Wendi's table of all data sources

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Finding cluster members, originally known as "Luisa’s Table of Characteristics of Young Stars for Determining Cluster Members", may be of some interest.

The table

Wendi's table orignally included (data) source, type (wavelength), and reasoning. Anything else to add?

Data source Wavelength(s) Why we should care Additional notes on this data source
Getman et al. 2007 X-ray X-rays trace stellar magnetic activity, can reduce number of foreground/background objects by requiring X-ray detections. Young stars are bright in X-rays because they are rotating quickly and therefore flaring a lot. 25 Globule sources identified as YSOs in the center. 117 sources tabulated in Table 1. Also, entire Nisini catalog included in Table 3. (Nisini is deeper JHK than 2MASS.) SEDs in Figure 5 good for comparison to ours.
Choudhury et al. 2010 optical (including Halpha, IRAC, MIPS, 2MASS), some spectra (from which they got spectral types) very similar data sets, and analysis (at least to aspire to), though over a smaller area, and certainly seems to be reliable in terms of data reduction and coordinate accuracy. Identified 118 sources, 40 YSOs+13 candidates. published whole table.
Chauhan et al. 2009 BVI, IRAC identified only 18 sources, but still useful, also over small region. Experience in BRC 27 with this paper suggests we need to be cautious with their data tables. Check to make sure sources really match. published just the YSOs.
Ogura et al. 2002 Halpha = 6563 A because young accreting stars are bright in Halpha We have updated the coordinates for the BRC 38 sources listed. Also note that they have finding charts of their sources, and of the HH sources they have identified here. Objects tabulated in this paper with small Ha EQWs are probably just chromospheric activity and not accretion.
Barentsen et al. 2011 r', i', Halpha (IPHAS) optical data will help us flesh out the SED, optical CMDs can help us weed out contamination they tabulate candidates and rejects (useful to know things they have weeded out as members)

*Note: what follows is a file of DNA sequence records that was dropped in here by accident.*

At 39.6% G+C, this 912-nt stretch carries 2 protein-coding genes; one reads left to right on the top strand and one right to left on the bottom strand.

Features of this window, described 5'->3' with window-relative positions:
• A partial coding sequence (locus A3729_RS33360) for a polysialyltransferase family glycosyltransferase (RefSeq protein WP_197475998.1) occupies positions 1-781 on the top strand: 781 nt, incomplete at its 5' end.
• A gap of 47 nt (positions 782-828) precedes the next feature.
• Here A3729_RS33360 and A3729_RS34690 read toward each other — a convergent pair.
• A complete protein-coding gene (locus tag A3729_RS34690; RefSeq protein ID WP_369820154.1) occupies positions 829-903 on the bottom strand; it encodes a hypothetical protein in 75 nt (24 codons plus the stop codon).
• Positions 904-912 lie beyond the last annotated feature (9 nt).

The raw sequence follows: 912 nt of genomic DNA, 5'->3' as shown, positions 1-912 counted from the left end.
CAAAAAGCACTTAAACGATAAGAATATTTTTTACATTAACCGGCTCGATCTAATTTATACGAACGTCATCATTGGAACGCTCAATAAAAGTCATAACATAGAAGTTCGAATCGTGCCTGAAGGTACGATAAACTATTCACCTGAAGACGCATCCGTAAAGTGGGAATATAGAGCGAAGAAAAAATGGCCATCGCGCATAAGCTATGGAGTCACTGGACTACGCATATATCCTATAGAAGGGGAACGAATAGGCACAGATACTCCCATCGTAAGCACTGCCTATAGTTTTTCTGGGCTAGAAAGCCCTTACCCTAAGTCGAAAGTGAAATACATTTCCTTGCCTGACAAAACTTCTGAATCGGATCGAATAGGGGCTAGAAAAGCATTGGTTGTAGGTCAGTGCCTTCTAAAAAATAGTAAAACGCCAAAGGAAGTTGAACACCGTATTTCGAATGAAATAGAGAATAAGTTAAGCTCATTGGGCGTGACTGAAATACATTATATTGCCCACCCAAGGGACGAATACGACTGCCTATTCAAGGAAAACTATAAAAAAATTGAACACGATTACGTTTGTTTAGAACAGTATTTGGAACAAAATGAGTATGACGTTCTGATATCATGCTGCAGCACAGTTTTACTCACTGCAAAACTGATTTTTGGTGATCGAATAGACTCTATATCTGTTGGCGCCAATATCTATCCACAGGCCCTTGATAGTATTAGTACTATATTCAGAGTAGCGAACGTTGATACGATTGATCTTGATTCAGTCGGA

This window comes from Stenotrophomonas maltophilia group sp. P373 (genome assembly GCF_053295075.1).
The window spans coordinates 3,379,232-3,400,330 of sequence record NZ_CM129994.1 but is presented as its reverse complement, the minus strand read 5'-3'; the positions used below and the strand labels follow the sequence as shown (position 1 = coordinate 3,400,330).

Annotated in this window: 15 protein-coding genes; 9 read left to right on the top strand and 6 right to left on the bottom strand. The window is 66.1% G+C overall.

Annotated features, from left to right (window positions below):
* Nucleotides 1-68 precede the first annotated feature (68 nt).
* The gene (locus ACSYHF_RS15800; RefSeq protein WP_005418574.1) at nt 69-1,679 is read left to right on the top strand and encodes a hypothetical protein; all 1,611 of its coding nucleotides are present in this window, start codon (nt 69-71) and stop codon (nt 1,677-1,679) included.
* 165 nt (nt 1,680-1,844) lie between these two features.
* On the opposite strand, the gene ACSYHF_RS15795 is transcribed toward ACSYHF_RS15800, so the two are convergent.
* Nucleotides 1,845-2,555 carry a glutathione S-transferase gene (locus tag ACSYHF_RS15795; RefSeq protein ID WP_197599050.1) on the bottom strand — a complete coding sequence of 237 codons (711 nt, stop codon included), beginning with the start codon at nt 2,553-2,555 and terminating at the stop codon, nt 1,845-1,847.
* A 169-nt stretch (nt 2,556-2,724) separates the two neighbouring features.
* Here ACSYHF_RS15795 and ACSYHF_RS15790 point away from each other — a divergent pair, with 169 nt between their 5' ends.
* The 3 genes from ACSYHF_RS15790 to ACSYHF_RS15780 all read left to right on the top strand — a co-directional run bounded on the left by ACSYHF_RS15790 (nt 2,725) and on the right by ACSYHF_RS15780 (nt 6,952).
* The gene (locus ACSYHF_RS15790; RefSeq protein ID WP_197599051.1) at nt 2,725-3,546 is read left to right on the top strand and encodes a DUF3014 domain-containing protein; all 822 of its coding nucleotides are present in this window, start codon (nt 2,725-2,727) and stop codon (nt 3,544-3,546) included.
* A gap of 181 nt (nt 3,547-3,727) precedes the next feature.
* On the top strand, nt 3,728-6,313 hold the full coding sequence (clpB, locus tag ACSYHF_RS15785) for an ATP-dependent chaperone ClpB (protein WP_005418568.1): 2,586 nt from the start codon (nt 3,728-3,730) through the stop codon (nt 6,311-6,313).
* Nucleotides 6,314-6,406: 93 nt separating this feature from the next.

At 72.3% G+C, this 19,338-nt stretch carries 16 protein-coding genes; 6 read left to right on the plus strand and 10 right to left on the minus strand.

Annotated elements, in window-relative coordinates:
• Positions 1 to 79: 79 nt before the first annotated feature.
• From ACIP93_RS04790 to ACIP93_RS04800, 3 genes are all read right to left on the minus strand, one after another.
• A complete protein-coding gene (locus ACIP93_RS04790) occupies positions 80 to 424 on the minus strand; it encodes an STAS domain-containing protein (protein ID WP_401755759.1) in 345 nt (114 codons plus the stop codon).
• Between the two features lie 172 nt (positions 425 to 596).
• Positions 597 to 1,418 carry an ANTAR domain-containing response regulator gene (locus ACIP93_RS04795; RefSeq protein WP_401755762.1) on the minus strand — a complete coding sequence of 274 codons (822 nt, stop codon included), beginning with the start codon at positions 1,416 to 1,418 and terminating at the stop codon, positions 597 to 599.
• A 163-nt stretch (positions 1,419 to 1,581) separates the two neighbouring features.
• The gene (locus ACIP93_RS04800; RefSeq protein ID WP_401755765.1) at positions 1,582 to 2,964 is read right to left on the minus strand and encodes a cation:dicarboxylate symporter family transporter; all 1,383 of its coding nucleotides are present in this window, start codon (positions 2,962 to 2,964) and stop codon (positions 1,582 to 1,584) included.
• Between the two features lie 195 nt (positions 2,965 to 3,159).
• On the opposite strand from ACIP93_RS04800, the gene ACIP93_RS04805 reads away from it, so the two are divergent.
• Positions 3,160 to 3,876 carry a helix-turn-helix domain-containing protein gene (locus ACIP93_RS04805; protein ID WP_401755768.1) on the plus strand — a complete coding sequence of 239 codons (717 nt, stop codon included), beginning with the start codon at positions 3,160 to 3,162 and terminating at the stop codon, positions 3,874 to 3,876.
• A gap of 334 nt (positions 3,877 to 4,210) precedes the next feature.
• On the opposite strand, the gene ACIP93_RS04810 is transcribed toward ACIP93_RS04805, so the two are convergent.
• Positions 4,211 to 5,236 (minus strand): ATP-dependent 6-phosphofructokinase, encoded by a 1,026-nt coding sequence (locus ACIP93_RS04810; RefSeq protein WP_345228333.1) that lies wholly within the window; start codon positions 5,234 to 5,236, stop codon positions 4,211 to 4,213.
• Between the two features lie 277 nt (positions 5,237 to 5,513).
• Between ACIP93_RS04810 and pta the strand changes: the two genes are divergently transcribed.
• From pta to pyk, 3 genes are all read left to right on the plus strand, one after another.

IPHAS r', i', Halpha optical data will help us flesh out the SED, optical CMDs can help us weed out contamination i have the whole catalog from Barentsen himself, not just the TTauris or rejected candidates.
Nakano et al. 2012 Halpha, IPHAS, Akari, crossmatching to prior literature. similar issues as to Barentsen, IPHAS. only one object with Akari data tabulated for BRC 38 (our region specifically)
2MASS JHKs over whole region, not just a subset point sources can be matched across bands over whole region!
Beltran et al. 2009 NIR (JHK') and H2 (1.2-2.2 um) (deeper than 2MASS!) link the point sources across all available bands; look for complex H2 structures, unclear if we will find them. Further data on BIMA 1,2,3 and Source C
WISE 3.4, 4.6, 12, 22 microns primary way of finding our YSOs! over whole sky, has done photometry for us but BE CAREFUL about things in catalog claiming to be real sources at 12 and 22 um!
AKARI shortest two bands are 9 and 18 um. can be used to flesh out SEDs but only for the brightest sources! no image provided, only catalogs, so use with caution!
Spitzer IRAC: 3.6, 4.5, 5.8, 8 um; MIPS: 24, 70, 160 um. really useful for images and SED help, but don't have over a large area we will have to do photometry ourselves in this region!

Areas covered (from our proposal)


Figure 4: This WISE-4 (22μm) greyscale image of the BRC 38 region (~40’ on a side) is the region of proposed study; the green circle is 20’ in radius (~40’ diameter). The central green square is the region covered by all four Spitzer IRAC bands. The green dashed-line square to the lower left is the serendipitous IRAC 2 & 4 (4.8 & 8 μm) data and the green dashed-line square in the upper right is the serendipitous IRAC 1 & 3 (3.6 & 5.8 μm) data. The red square shows the Spitzer MIPS -24 μm coverage and the red rectangle is MIPS-70 μm coverage. The large blue box in the center is the Chandra field of view for the observation discussed in Getman et al. (2007). The optical data from Chauhan et al. (2011), Choudhury et al. (2010), and Ogura et al. (2002) are largely within the region of IRAC 4-band coverage. The deep JHK data from Beltrán et al. (2009) are in a region comparable to the IRAC 4-band coverage.